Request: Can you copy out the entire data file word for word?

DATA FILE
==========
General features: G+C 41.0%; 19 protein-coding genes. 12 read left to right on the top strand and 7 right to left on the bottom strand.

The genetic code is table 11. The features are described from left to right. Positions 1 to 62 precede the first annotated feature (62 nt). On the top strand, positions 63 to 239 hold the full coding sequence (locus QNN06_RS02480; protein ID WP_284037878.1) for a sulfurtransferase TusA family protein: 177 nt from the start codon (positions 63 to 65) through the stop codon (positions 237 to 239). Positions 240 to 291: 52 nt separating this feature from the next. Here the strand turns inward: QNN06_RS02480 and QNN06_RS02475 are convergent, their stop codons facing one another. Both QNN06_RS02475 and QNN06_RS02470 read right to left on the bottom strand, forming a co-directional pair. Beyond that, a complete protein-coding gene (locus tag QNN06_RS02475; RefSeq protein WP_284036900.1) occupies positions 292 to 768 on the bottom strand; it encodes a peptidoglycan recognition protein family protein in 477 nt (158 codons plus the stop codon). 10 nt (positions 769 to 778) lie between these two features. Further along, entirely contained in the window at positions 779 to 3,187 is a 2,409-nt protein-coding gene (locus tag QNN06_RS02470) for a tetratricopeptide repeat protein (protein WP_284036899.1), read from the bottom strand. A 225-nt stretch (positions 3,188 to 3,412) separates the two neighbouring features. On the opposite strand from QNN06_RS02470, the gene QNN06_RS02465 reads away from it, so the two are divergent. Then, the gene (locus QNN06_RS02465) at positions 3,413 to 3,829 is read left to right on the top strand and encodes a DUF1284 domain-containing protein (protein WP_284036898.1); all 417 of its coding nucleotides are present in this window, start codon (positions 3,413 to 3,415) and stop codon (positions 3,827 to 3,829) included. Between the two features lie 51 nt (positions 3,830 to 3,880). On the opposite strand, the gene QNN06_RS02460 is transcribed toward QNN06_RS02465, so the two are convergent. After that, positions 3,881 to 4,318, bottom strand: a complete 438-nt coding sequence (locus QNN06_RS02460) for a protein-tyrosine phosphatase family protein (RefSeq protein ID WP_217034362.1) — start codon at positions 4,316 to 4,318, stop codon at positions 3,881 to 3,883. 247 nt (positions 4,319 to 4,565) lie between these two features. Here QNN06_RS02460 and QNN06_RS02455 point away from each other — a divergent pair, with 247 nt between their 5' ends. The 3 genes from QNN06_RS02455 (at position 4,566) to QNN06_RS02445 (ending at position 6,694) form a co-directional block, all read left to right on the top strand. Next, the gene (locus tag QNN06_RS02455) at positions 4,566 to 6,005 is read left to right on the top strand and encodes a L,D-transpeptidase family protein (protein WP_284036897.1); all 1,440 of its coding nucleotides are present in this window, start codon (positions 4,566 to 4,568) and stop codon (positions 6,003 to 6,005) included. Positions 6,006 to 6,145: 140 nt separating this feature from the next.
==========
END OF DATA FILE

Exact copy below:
General features: G+C 41.0%; 19 protein-coding genes. 12 read left to right on the top strand and 7 right to left on the bottom strand.

The genetic code is table 11. The features are described from left to right. Positions 1 to 62 precede the first annotated feature (62 nt). On the top strand, positions 63 to 239 hold the full coding sequence (locus QNN06_RS02480; protein ID WP_284037878.1) for a sulfurtransferase TusA family protein: 177 nt from the start codon (positions 63 to 65) through the stop codon (positions 237 to 239). Positions 240 to 291: 52 nt separating this feature from the next. Here the strand turns inward: QNN06_RS02480 and QNN06_RS02475 are convergent, their stop codons facing one another. Both QNN06_RS02475 and QNN06_RS02470 read right to left on the bottom strand, forming a co-directional pair. Beyond that, a complete protein-coding gene (locus tag QNN06_RS02475; RefSeq protein WP_284036900.1) occupies positions 292 to 768 on the bottom strand; it encodes a peptidoglycan recognition protein family protein in 477 nt (158 codons plus the stop codon). 10 nt (positions 769 to 778) lie between these two features. Further along, entirely contained in the window at positions 779 to 3,187 is a 2,409-nt protein-coding gene (locus tag QNN06_RS02470) for a tetratricopeptide repeat protein (protein WP_284036899.1), read from the bottom strand. A 225-nt stretch (positions 3,188 to 3,412) separates the two neighbouring features. On the opposite strand from QNN06_RS02470, the gene QNN06_RS02465 reads away from it, so the two are divergent. Then, the gene (locus QNN06_RS02465) at positions 3,413 to 3,829 is read left to right on the top strand and encodes a DUF1284 domain-containing protein (protein WP_284036898.1); all 417 of its coding nucleotides are present in this window, start codon (positions 3,413 to 3,415) and stop codon (positions 3,827 to 3,829) included. Between the two features lie 51 nt (positions 3,830 to 3,880). On the opposite strand, the gene QNN06_RS02460 is transcribed toward QNN06_RS02465, so the two are convergent. After that, positions 3,881 to 4,318, bottom strand: a complete 438-nt coding sequence (locus QNN06_RS02460) for a protein-tyrosine phosphatase family protein (RefSeq protein ID WP_217034362.1) — start codon at positions 4,316 to 4,318, stop codon at positions 3,881 to 3,883. 247 nt (positions 4,319 to 4,565) lie between these two features. Here QNN06_RS02460 and QNN06_RS02455 point away from each other — a divergent pair, with 247 nt between their 5' ends. The 3 genes from QNN06_RS02455 (at position 4,566) to QNN06_RS02445 (ending at position 6,694) form a co-directional block, all read left to right on the top strand. Next, the gene (locus tag QNN06_RS02455) at positions 4,566 to 6,005 is read left to right on the top strand and encodes a L,D-transpeptidase family protein (protein WP_284036897.1); all 1,440 of its coding nucleotides are present in this window, start codon (positions 4,566 to 4,568) and stop codon (positions 6,003 to 6,005) included. Positions 6,006 to 6,145: 140 nt separating this feature from the next.